I had the pleasure of chatting with Alec Koukol of Safari Room about the band, their discography, and their upcoming event this weekend at Your Brother's Bookstore in Evansville, IN.
Listen to the full interview here below!
Additional information about the band's Event In Evansville can be found here.
All Things Safari Room - From The band itself
Safari Room is the indie rock outfit and brainchild of Alec Koukol (Omaha-native, now Nashville-local).
“We’re not that different you and me,” Alec Koukol repeats throughout the swelling bridge of “Garden Talker,” and that line might as well be a mission statement for Safari Room. Koukol describes “human connection as a founding cornerstone” of the project’s ethos, and that message is a throughline for Safari Room’s entire discography so far. Born and raised in Omaha, Nebraska, Koukol is considered a transplant to Nashville, despite moving there almost a decade ago, and that’s where his music really blossomed. Though the city’s known for its country music exports, Nashville is what Koukol calls a “melting pot, commuter-transplant city,” one without a real rooting in any one specific sound. That, too, has influenced the way Safari Room operates. Koukol, as songwriter/vocalist/guitarist, is the core, and he’s surrounded by a revolving door of friends and fellow travelers that they call “the village.”
This looser, more collaborative process not only gives each Safari Room album a unique feel – it also helps ensure each song has its own clear identity. In 2018, they released their first EP, Actual Feelings, a collection of loungy indie rock tracks that laid the foundation for the lush, full-bodied sound they’d craft on debut LP Look Me Up When You Get There.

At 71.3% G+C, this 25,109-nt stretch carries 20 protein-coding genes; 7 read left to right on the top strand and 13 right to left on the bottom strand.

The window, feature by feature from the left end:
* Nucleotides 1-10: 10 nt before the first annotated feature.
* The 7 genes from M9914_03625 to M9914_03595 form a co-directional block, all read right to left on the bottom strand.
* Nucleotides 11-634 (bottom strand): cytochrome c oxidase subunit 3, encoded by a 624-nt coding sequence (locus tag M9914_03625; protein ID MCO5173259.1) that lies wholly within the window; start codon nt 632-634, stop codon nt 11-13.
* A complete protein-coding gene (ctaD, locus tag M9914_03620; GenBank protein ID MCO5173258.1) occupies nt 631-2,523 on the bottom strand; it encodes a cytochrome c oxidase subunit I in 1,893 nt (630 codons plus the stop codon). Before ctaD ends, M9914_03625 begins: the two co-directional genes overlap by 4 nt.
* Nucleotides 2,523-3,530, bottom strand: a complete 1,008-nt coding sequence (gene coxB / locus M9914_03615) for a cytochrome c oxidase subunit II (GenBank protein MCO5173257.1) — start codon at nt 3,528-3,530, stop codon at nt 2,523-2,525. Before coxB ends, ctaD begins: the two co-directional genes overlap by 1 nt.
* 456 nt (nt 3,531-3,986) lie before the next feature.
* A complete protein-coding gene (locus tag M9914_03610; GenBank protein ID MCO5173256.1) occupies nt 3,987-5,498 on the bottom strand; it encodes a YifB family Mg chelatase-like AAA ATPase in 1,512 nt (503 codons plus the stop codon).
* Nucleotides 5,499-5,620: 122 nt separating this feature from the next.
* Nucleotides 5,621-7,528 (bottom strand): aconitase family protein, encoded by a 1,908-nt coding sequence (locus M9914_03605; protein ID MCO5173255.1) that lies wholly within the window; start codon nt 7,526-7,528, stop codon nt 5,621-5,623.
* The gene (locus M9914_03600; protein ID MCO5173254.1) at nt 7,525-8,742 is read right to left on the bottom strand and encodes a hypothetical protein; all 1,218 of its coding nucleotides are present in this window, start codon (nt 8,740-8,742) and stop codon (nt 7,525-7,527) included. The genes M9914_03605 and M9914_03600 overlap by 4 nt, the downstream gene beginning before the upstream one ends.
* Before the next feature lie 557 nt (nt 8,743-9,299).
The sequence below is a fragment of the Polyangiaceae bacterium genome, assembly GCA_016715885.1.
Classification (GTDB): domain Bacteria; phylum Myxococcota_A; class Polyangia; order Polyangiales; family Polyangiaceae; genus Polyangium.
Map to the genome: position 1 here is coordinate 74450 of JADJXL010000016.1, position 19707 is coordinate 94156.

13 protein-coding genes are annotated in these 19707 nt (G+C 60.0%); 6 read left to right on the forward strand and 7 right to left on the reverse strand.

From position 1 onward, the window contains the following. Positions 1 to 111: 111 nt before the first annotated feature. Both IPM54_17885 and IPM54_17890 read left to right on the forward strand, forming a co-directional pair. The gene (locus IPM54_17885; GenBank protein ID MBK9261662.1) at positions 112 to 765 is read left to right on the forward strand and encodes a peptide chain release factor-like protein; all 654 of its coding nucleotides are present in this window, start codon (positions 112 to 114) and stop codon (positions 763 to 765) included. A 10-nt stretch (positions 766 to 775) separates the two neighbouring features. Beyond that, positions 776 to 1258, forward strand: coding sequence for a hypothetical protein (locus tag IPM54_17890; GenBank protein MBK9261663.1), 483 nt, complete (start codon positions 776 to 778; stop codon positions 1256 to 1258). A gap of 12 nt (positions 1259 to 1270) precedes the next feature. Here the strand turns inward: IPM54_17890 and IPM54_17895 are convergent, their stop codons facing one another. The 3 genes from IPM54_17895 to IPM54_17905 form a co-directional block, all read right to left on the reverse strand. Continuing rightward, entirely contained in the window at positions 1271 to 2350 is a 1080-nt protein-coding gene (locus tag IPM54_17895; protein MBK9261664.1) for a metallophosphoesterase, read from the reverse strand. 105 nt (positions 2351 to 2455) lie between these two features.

This fluidity also fits the band into a lineage of indie rock collectives from The Flaming Lips to Dirty Projectors, bands that appear as touchstones throughout the band’s sophomore LP Complex House Plants. “Speak Slower” buzzes and jitters with post-punk energy, the tranquil “All Is Said and Done” plods through galloping drums and drips with feedback, and “Your City Doesn’t Love You” trawls through sparse, ambient verses to arrive at a delicate admission: “Your city doesn’t love you, but I do.” That line, vulnerable as it may seem on paper, is entirely keeping in line with the band’s mission and Koukol’s approach to songwriting; the more of yourself you put out there, the more other people will be able to see themselves, too.
That line operates similarly to the way the line from “Garden Talker” does – it’s not just the climax of the song, it’s a statement of intent. Particularly coming off the pandemic, the world can be a lonely place--hell even--and so can your city. But when you’re singing along, things feel a little easier. The band is known, particularly in Nashville, for their special brand of indie rock, their live shows and the sense of community that comes from singing Safari Room’s songs together. That’s the band’s hope, and that’s what they’re going for on their as-yet-untitled third LP. These songs are the band’s biggest, boldest, and most personal yet; in other words, they’re Safari Room at their very best. - Zac Djamoos